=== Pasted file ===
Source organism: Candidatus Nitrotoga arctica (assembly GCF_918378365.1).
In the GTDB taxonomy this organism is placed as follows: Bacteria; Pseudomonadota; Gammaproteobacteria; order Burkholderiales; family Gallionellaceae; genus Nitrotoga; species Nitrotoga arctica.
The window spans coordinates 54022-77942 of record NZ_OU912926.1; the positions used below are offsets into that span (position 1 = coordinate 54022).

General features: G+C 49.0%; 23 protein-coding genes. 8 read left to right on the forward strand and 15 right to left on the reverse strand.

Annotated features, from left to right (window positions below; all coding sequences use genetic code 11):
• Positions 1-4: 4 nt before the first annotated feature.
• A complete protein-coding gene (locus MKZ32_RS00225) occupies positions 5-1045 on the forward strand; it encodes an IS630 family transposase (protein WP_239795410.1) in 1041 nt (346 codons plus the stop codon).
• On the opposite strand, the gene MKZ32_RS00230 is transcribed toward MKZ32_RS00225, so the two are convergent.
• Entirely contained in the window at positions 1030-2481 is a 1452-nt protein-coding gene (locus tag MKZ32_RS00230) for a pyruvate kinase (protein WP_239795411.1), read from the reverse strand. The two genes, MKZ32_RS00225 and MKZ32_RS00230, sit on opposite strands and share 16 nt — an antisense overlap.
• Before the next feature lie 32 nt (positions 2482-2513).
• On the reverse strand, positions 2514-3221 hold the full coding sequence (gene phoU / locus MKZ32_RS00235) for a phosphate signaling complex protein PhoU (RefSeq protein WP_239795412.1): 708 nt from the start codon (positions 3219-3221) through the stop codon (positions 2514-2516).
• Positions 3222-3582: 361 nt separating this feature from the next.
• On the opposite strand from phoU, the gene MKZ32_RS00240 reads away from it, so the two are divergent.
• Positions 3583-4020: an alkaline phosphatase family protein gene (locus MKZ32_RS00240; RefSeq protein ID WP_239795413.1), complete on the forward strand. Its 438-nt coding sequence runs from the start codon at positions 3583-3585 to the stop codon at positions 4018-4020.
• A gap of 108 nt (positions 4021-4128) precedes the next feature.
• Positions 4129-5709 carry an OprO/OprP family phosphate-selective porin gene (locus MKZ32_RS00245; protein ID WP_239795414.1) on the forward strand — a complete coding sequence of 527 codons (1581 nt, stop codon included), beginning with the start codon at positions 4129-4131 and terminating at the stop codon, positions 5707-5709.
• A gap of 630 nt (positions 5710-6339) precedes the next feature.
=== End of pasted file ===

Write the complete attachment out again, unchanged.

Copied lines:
Source organism: Candidatus Nitrotoga arctica (assembly GCF_918378365.1).
In the GTDB taxonomy this organism is placed as follows: Bacteria; Pseudomonadota; Gammaproteobacteria; order Burkholderiales; family Gallionellaceae; genus Nitrotoga; species Nitrotoga arctica.
The window spans coordinates 54022-77942 of record NZ_OU912926.1; the positions used below are offsets into that span (position 1 = coordinate 54022).

General features: G+C 49.0%; 23 protein-coding genes. 8 read left to right on the forward strand and 15 right to left on the reverse strand.

Annotated features, from left to right (window positions below; all coding sequences use genetic code 11):
• Positions 1-4: 4 nt before the first annotated feature.
• A complete protein-coding gene (locus MKZ32_RS00225) occupies positions 5-1045 on the forward strand; it encodes an IS630 family transposase (protein WP_239795410.1) in 1041 nt (346 codons plus the stop codon).
• On the opposite strand, the gene MKZ32_RS00230 is transcribed toward MKZ32_RS00225, so the two are convergent.
• Entirely contained in the window at positions 1030-2481 is a 1452-nt protein-coding gene (locus tag MKZ32_RS00230) for a pyruvate kinase (protein WP_239795411.1), read from the reverse strand. The two genes, MKZ32_RS00225 and MKZ32_RS00230, sit on opposite strands and share 16 nt — an antisense overlap.
• Before the next feature lie 32 nt (positions 2482-2513).
• On the reverse strand, positions 2514-3221 hold the full coding sequence (gene phoU / locus MKZ32_RS00235) for a phosphate signaling complex protein PhoU (RefSeq protein WP_239795412.1): 708 nt from the start codon (positions 3219-3221) through the stop codon (positions 2514-2516).
• Positions 3222-3582: 361 nt separating this feature from the next.
• On the opposite strand from phoU, the gene MKZ32_RS00240 reads away from it, so the two are divergent.
• Positions 3583-4020: an alkaline phosphatase family protein gene (locus MKZ32_RS00240; RefSeq protein ID WP_239795413.1), complete on the forward strand. Its 438-nt coding sequence runs from the start codon at positions 3583-3585 to the stop codon at positions 4018-4020.
• A gap of 108 nt (positions 4021-4128) precedes the next feature.
• Positions 4129-5709 carry an OprO/OprP family phosphate-selective porin gene (locus MKZ32_RS00245; protein ID WP_239795414.1) on the forward strand — a complete coding sequence of 527 codons (1581 nt, stop codon included), beginning with the start codon at positions 4129-4131 and terminating at the stop codon, positions 5707-5709.
• A gap of 630 nt (positions 5710-6339) precedes the next feature.